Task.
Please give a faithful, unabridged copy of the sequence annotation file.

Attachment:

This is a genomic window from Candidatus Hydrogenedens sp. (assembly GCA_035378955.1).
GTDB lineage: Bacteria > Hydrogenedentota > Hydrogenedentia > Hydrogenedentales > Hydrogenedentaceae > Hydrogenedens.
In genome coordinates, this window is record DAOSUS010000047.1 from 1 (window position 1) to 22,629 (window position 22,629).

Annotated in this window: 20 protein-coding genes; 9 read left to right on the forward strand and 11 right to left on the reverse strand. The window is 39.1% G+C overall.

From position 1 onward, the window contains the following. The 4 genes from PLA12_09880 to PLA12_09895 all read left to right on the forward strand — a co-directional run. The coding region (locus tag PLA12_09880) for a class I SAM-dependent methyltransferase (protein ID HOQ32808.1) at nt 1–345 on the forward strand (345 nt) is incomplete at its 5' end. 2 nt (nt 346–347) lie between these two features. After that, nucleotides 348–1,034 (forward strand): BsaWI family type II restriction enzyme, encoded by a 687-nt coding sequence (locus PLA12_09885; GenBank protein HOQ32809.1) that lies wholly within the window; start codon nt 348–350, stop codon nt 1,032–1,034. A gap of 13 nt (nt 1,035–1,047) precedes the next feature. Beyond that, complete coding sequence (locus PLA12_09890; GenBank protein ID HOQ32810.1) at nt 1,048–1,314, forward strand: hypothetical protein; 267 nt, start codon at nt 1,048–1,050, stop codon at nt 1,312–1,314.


This is a genomic window from Candidatus Hydrogenedens sp. (assembly GCA_035378955.1).
GTDB lineage: Bacteria > Hydrogenedentota > Hydrogenedentia > Hydrogenedentales > Hydrogenedentaceae > Hydrogenedens.
In genome coordinates, this window is record DAOSUS010000047.1 from 1 (window position 1) to 22,629 (window position 22,629).

Annotated in this window: 20 protein-coding genes; 9 read left to right on the forward strand and 11 right to left on the reverse strand. The window is 39.1% G+C overall.

From position 1 onward, the window contains the following. The 4 genes from PLA12_09880 to PLA12_09895 all read left to right on the forward strand — a co-directional run. The coding region (locus tag PLA12_09880) for a class I SAM-dependent methyltransferase (protein ID HOQ32808.1) at nt 1–345 on the forward strand (345 nt) is incomplete at its 5' end. 2 nt (nt 346–347) lie between these two features. After that, nucleotides 348–1,034 (forward strand): BsaWI family type II restriction enzyme, encoded by a 687-nt coding sequence (locus PLA12_09885; GenBank protein HOQ32809.1) that lies wholly within the window; start codon nt 348–350, stop codon nt 1,032–1,034. A gap of 13 nt (nt 1,035–1,047) precedes the next feature. Beyond that, complete coding sequence (locus PLA12_09890; GenBank protein ID HOQ32810.1) at nt 1,048–1,314, forward strand: hypothetical protein; 267 nt, start codon at nt 1,048–1,050, stop codon at nt 1,312–1,314.